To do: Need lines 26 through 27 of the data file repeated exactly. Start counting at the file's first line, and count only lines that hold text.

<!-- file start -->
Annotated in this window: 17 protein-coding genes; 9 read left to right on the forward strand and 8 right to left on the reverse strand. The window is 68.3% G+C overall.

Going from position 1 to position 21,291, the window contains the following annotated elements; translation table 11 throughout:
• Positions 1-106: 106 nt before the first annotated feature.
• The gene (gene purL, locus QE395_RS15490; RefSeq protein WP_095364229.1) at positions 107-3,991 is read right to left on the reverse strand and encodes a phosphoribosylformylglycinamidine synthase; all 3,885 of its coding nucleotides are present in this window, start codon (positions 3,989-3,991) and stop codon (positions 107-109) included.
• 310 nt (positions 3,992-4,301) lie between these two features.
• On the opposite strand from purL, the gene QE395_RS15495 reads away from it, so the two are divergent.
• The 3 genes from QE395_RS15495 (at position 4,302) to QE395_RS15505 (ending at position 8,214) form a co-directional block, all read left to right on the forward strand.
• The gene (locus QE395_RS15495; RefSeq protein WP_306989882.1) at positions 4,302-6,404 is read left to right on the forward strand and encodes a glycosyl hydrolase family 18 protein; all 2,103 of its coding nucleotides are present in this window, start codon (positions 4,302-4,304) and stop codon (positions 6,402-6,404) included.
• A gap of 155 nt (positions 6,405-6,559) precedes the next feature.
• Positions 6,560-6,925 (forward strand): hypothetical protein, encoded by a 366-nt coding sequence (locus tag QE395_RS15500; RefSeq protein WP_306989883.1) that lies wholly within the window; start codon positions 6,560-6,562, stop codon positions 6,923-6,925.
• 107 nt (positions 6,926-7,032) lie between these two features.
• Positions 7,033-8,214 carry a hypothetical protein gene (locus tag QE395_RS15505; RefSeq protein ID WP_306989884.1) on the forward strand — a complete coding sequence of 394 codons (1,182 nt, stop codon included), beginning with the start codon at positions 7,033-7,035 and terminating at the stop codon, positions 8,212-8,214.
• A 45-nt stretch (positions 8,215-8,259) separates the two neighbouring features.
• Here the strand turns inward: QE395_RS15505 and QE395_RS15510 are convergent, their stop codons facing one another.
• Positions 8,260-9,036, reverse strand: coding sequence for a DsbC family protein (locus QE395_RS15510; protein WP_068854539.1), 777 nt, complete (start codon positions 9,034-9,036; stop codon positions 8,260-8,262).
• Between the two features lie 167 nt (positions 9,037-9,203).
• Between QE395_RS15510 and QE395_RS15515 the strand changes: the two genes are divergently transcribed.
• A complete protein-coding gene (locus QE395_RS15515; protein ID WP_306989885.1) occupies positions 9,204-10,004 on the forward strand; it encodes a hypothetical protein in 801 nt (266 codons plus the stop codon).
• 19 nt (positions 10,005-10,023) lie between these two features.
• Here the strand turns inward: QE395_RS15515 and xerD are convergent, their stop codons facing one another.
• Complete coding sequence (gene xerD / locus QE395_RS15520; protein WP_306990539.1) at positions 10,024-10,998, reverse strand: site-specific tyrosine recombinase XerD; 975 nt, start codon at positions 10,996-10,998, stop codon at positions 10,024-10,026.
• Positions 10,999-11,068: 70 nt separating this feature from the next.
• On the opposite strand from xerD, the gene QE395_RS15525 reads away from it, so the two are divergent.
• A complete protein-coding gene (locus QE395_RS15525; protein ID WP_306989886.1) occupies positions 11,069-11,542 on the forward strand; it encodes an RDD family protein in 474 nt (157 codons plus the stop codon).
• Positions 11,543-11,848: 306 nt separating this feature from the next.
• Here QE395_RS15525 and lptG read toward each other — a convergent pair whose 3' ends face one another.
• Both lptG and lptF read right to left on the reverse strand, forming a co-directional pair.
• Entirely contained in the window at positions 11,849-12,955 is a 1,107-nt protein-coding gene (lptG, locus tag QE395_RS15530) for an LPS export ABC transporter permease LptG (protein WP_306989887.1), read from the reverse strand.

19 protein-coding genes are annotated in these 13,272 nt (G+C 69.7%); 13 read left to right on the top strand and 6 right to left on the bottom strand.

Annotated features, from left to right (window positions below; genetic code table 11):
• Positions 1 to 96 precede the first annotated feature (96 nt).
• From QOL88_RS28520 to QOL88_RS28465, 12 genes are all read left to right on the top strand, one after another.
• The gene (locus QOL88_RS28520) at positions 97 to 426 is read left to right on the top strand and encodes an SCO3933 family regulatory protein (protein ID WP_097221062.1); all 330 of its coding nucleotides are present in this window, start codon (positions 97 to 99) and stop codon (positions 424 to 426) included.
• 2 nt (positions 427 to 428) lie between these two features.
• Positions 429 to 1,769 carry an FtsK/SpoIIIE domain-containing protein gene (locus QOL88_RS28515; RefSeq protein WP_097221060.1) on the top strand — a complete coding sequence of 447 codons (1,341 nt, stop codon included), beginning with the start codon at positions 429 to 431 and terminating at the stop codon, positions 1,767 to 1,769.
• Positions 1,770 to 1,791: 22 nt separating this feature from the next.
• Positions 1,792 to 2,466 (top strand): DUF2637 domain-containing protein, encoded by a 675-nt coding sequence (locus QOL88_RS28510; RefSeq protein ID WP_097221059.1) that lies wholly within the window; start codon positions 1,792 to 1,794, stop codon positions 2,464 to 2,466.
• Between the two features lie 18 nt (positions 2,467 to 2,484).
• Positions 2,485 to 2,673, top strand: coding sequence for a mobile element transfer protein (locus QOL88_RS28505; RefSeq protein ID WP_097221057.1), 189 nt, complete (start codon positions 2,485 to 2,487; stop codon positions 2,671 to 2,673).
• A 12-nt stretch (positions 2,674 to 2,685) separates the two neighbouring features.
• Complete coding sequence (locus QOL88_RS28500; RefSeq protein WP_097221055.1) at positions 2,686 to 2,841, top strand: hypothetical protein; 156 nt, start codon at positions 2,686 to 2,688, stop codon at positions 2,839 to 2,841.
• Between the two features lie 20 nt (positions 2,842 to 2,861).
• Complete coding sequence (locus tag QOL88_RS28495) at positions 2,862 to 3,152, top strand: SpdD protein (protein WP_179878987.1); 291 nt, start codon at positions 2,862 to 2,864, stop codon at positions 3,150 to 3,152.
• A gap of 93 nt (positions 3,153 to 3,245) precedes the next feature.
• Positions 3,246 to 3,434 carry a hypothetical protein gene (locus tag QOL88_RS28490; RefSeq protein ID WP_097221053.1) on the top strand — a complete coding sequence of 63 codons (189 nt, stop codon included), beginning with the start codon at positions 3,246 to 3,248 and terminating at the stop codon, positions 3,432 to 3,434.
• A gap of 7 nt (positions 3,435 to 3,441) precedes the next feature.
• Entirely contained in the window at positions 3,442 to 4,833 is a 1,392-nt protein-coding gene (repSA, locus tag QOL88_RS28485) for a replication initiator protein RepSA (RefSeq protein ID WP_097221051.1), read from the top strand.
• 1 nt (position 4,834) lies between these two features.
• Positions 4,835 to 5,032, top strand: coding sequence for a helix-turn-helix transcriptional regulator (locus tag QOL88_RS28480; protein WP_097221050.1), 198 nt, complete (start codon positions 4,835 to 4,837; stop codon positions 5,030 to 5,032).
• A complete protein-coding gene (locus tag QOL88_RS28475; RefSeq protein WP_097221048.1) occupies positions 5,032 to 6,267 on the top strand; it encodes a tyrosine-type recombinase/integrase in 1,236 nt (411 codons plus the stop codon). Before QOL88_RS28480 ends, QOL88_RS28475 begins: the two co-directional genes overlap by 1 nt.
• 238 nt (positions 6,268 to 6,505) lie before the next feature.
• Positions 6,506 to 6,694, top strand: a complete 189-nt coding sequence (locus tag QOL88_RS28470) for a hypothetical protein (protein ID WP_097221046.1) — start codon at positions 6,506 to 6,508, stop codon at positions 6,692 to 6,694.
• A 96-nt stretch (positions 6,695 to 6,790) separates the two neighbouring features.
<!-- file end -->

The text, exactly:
• Here QE395_RS15525 and lptG read toward each other — a convergent pair whose 3' ends face one another.
• Both lptG and lptF read right to left on the reverse strand, forming a co-directional pair.